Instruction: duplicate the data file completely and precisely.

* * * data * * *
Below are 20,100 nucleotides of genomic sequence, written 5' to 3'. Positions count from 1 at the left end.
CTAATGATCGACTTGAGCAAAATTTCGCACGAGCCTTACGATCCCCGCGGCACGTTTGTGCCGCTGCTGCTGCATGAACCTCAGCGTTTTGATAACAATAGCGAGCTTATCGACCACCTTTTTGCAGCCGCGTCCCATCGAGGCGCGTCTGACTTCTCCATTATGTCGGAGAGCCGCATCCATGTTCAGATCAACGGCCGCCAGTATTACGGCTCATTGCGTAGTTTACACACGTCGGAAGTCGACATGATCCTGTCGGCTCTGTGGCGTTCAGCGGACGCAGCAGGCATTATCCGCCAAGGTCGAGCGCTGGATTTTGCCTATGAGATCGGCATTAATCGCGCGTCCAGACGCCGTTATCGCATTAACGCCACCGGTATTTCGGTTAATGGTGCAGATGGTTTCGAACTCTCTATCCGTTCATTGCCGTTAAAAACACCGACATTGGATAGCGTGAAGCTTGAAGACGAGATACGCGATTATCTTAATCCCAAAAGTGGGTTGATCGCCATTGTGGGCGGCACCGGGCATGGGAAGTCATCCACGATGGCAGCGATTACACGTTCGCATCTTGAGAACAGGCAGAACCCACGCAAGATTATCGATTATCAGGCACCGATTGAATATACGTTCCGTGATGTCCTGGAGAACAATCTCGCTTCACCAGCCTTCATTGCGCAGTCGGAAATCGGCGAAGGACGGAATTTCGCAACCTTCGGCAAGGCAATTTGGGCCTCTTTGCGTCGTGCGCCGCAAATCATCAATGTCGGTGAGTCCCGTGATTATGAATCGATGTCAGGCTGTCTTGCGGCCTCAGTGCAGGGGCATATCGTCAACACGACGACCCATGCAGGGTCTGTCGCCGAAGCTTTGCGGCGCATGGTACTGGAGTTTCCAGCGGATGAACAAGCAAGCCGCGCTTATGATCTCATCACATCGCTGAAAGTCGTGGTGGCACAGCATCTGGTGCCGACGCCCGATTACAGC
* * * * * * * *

Below are 20,100 nucleotides of genomic sequence, written 5' to 3'. Positions count from 1 at the left end.
CTAATGATCGACTTGAGCAAAATTTCGCACGAGCCTTACGATCCCCGCGGCACGTTTGTGCCGCTGCTGCTGCATGAACCTCAGCGTTTTGATAACAATAGCGAGCTTATCGACCACCTTTTTGCAGCCGCGTCCCATCGAGGCGCGTCTGACTTCTCCATTATGTCGGAGAGCCGCATCCATGTTCAGATCAACGGCCGCCAGTATTACGGCTCATTGCGTAGTTTACACACGTCGGAAGTCGACATGATCCTGTCGGCTCTGTGGCGTTCAGCGGACGCAGCAGGCATTATCCGCCAAGGTCGAGCGCTGGATTTTGCCTATGAGATCGGCATTAATCGCGCGTCCAGACGCCGTTATCGCATTAACGCCACCGGTATTTCGGTTAATGGTGCAGATGGTTTCGAACTCTCTATCCGTTCATTGCCGTTAAAAACACCGACATTGGATAGCGTGAAGCTTGAAGACGAGATACGCGATTATCTTAATCCCAAAAGTGGGTTGATCGCCATTGTGGGCGGCACCGGGCATGGGAAGTCATCCACGATGGCAGCGATTACACGTTCGCATCTTGAGAACAGGCAGAACCCACGCAAGATTATCGATTATCAGGCACCGATTGAATATACGTTCCGTGATGTCCTGGAGAACAATCTCGCTTCACCAGCCTTCATTGCGCAGTCGGAAATCGGCGAAGGACGGAATTTCGCAACCTTCGGCAAGGCAATTTGGGCCTCTTTGCGTCGTGCGCCGCAAATCATCAATGTCGGTGAGTCCCGTGATTATGAATCGATGTCAGGCTGTCTTGCGGCCTCAGTGCAGGGGCATATCGTCAACACGACGACCCATGCAGGGTCTGTCGCCGAAGCTTTGCGGCGCATGGTACTGGAGTTTCCAGCGGATGAACAAGCAAGCCGCGCTTATGATCTCATCACATCGCTGAAAGTCGTGGTGGCACAGCATCTGGTGCCGACGCCCGATTACAGC